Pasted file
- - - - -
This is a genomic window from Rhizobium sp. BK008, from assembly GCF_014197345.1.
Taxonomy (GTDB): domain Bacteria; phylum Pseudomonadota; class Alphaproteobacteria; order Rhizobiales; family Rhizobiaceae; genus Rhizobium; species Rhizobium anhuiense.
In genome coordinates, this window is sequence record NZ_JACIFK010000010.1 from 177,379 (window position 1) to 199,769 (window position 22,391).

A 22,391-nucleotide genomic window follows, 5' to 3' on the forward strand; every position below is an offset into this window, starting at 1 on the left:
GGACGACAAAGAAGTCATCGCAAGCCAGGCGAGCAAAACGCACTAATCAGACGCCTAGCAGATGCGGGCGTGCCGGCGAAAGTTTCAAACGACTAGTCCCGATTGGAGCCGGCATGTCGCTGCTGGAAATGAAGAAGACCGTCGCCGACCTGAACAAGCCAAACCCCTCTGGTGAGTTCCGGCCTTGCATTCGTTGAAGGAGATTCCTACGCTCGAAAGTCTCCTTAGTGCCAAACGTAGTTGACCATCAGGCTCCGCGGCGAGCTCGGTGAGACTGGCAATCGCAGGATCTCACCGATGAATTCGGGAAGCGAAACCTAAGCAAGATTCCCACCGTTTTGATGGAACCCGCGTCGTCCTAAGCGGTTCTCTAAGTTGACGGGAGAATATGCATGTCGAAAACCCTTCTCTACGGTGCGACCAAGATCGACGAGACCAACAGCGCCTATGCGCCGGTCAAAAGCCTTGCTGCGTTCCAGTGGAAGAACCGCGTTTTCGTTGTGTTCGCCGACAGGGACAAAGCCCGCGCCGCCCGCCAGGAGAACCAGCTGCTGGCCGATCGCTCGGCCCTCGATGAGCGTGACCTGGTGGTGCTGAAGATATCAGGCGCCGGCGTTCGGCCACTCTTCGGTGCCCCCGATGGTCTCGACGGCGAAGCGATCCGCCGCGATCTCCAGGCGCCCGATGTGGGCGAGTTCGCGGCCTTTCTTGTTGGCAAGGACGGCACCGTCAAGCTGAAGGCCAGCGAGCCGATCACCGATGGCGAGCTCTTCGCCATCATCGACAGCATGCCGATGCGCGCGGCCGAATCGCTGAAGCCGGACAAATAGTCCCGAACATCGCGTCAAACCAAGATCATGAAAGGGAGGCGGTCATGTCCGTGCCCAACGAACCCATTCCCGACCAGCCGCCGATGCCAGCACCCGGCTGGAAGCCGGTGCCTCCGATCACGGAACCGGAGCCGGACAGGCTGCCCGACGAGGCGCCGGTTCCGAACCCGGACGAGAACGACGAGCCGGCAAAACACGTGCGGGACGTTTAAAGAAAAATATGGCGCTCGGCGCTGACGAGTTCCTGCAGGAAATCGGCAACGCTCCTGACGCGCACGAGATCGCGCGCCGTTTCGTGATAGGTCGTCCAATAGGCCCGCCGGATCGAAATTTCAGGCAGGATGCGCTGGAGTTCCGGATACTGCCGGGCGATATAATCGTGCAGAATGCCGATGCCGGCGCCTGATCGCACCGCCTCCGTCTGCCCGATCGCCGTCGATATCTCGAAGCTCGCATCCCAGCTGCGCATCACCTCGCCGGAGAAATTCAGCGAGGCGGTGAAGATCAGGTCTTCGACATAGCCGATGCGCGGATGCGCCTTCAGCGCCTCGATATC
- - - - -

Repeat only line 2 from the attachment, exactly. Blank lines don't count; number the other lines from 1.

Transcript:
Taxonomy (GTDB): domain Bacteria; phylum Pseudomonadota; class Alphaproteobacteria; order Rhizobiales; family Rhizobiaceae; genus Rhizobium; species Rhizobium anhuiense.